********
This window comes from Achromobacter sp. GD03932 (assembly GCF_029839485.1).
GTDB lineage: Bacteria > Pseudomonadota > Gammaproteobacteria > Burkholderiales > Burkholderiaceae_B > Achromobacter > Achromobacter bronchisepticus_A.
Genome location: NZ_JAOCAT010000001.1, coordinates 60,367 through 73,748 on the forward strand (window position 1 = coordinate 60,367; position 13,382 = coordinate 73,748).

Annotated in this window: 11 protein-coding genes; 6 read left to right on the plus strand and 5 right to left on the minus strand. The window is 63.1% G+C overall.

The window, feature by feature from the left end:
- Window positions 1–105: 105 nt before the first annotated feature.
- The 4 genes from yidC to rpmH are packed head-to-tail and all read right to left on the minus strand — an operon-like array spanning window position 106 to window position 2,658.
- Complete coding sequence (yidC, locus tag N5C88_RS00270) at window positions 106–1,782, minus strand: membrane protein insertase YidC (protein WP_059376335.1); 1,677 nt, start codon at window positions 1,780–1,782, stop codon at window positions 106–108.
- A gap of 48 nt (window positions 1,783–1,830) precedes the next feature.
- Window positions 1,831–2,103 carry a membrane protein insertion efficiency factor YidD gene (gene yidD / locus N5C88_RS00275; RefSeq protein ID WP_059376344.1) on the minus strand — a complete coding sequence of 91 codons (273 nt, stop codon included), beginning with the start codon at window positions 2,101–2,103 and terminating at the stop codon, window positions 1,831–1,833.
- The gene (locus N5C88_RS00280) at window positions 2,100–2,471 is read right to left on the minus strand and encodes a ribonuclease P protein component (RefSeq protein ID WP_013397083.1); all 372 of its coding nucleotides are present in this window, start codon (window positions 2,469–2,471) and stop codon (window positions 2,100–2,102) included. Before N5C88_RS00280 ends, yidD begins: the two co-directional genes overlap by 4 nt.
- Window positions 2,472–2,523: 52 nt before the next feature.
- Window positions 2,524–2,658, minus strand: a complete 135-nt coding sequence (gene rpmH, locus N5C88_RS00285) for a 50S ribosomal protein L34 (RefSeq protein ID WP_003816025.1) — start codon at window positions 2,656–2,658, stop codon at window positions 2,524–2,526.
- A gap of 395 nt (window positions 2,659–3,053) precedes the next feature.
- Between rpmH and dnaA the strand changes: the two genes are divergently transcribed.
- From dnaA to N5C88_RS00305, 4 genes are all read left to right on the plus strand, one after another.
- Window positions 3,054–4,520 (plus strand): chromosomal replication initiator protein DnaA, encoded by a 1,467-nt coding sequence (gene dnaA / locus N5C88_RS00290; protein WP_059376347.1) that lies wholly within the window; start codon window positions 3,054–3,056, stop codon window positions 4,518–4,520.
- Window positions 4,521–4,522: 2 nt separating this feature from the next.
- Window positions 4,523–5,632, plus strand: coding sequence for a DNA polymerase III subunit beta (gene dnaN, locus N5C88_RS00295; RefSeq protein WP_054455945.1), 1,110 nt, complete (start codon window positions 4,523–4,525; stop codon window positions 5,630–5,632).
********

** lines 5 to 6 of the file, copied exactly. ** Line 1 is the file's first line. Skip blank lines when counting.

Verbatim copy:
The window, feature by feature from the left end:
- Window positions 1–105: 105 nt before the first annotated feature.